marți, 22 aprilie 2014

No country for old men

Fact one: there is a Russian folk saying, “Chicken is not fowl and Bulgaria is not abroad” (I am sorry I cannot quote it in original; my Russian is a bit tired today!).

Fact two: since the beginning of the Ukrainian crisis, people in Bulgaria have grouped in two opposite “parties”: the putinists and the antiputinists. It is interesting that almost everybody has taken a stance, no matter of his or her previous political affiliation.

Fact three: I have overheard myself an old woman in Bucharest (Romania) whining about the hardships of living in “this damned capitalism”, expressing regrets for “the shiny times” of president Ceausescu and concluding: “If the Russian come and take over, maybe life will be worthy again, who knows…”.

My theory: the poor have no homeland (Romanian: “Sarantocii n-au patrie”). All these poor people in Romania and Bulgaria have no sense of patriotism, even if they invariably vote for the most extremist political party in each country (Romania Mare party in Romania and Ataka party in Bulgaria). Remember that these two countries are the poorest in the European Union (Croatia, that has been admitted in EU six years after them, is a far richer country), and their press in Europe is very bad; ergo, the majority of citizens in Romania and Bulgaria are not only incredible poor, but disillusioned with EU and very embittered because of their “paria” status inside of the EU.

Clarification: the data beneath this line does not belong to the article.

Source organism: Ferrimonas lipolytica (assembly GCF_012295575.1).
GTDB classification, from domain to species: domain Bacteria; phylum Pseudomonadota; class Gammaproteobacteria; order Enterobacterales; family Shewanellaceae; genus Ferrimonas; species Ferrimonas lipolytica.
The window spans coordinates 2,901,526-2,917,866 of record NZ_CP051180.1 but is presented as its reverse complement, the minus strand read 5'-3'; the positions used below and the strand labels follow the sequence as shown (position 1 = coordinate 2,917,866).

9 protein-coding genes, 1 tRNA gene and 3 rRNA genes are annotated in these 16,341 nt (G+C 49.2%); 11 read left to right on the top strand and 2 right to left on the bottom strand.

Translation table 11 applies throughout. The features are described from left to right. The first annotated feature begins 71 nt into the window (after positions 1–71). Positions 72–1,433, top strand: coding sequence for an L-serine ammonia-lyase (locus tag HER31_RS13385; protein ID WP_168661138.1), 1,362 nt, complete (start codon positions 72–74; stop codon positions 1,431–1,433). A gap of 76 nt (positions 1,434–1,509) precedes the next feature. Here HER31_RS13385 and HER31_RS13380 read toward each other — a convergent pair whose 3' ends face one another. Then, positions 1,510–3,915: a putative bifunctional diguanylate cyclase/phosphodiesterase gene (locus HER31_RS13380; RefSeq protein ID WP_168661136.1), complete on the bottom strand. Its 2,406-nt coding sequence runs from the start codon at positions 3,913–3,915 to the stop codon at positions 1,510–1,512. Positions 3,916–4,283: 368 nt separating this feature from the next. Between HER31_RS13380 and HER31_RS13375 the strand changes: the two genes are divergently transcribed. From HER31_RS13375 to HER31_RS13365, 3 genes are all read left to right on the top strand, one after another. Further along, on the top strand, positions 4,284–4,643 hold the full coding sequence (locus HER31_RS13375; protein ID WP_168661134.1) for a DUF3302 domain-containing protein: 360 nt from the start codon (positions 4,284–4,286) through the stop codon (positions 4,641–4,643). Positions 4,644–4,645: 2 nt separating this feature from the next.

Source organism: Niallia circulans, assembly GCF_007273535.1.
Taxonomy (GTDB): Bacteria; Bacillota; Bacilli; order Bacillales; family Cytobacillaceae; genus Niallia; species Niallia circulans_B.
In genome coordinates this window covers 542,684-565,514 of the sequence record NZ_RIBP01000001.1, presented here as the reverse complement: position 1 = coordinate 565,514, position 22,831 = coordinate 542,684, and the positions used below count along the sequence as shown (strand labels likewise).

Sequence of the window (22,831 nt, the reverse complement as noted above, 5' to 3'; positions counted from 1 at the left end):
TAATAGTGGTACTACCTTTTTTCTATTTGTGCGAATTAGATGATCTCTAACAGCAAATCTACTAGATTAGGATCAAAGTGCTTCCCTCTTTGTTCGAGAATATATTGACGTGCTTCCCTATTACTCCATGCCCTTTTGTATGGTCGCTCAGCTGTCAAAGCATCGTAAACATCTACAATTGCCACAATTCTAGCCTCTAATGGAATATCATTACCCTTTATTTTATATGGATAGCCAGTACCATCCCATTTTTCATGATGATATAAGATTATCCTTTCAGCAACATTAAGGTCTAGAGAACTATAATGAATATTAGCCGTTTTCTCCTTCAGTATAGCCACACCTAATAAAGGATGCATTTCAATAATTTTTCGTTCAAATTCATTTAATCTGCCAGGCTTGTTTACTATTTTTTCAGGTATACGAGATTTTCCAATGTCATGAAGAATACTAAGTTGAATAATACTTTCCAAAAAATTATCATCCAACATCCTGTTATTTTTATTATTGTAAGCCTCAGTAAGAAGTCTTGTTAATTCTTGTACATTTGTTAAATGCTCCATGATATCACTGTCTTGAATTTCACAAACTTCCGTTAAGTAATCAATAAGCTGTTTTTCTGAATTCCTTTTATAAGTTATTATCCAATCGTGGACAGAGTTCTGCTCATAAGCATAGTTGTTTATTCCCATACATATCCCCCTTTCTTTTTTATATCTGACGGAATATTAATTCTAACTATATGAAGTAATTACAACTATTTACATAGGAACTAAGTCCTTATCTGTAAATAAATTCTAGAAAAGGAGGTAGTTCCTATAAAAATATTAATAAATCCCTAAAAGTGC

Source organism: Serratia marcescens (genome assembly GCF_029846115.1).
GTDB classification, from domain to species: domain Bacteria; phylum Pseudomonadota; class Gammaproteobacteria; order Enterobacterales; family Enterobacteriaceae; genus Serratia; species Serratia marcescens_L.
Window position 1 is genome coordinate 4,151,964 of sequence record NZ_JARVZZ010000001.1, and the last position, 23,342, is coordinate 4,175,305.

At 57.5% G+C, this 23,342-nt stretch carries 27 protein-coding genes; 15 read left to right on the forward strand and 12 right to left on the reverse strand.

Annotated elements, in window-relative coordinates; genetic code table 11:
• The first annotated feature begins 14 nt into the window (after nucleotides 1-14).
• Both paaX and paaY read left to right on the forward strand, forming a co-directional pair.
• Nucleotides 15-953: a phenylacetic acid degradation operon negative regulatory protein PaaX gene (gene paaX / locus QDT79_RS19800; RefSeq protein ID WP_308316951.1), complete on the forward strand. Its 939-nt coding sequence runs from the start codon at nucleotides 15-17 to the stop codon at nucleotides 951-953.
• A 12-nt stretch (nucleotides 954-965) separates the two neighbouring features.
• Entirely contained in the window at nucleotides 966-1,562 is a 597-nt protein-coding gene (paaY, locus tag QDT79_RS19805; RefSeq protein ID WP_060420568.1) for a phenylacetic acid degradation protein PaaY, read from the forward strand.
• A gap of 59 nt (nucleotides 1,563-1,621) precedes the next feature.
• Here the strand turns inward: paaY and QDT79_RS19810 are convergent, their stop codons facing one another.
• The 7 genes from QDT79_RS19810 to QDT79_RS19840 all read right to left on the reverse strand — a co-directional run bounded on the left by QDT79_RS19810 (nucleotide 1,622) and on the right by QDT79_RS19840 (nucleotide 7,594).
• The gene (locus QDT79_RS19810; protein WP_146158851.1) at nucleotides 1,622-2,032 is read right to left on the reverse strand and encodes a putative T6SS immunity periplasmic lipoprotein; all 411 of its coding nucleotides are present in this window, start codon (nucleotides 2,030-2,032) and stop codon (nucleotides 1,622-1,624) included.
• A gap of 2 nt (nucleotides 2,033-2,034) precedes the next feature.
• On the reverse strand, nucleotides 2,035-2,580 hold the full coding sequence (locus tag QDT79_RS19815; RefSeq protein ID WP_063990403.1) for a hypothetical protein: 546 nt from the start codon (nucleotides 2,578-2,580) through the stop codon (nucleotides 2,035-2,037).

A conclusion? If Russia wants to get these two countries, it will get them without a firearm. The enormous mass of poor people will do anything what Russia tell them do: killing their own national elite, for a start.

Have you forgotten that Bulgarian high priests were hanged naked in the streets of Sofia, back in the fifties, because of their anti-Russian stance? I haven’t. Have you forgotten that half a million of Romanian elite was murdered by local communists, guided by their Russians advisers? I haven’t. Have you forgotten that those who committed such deeds are still here, in Bulgaria and Romania, they or their followers? I haven’t. Nor the Russians: their fifth column is right here. Beware!

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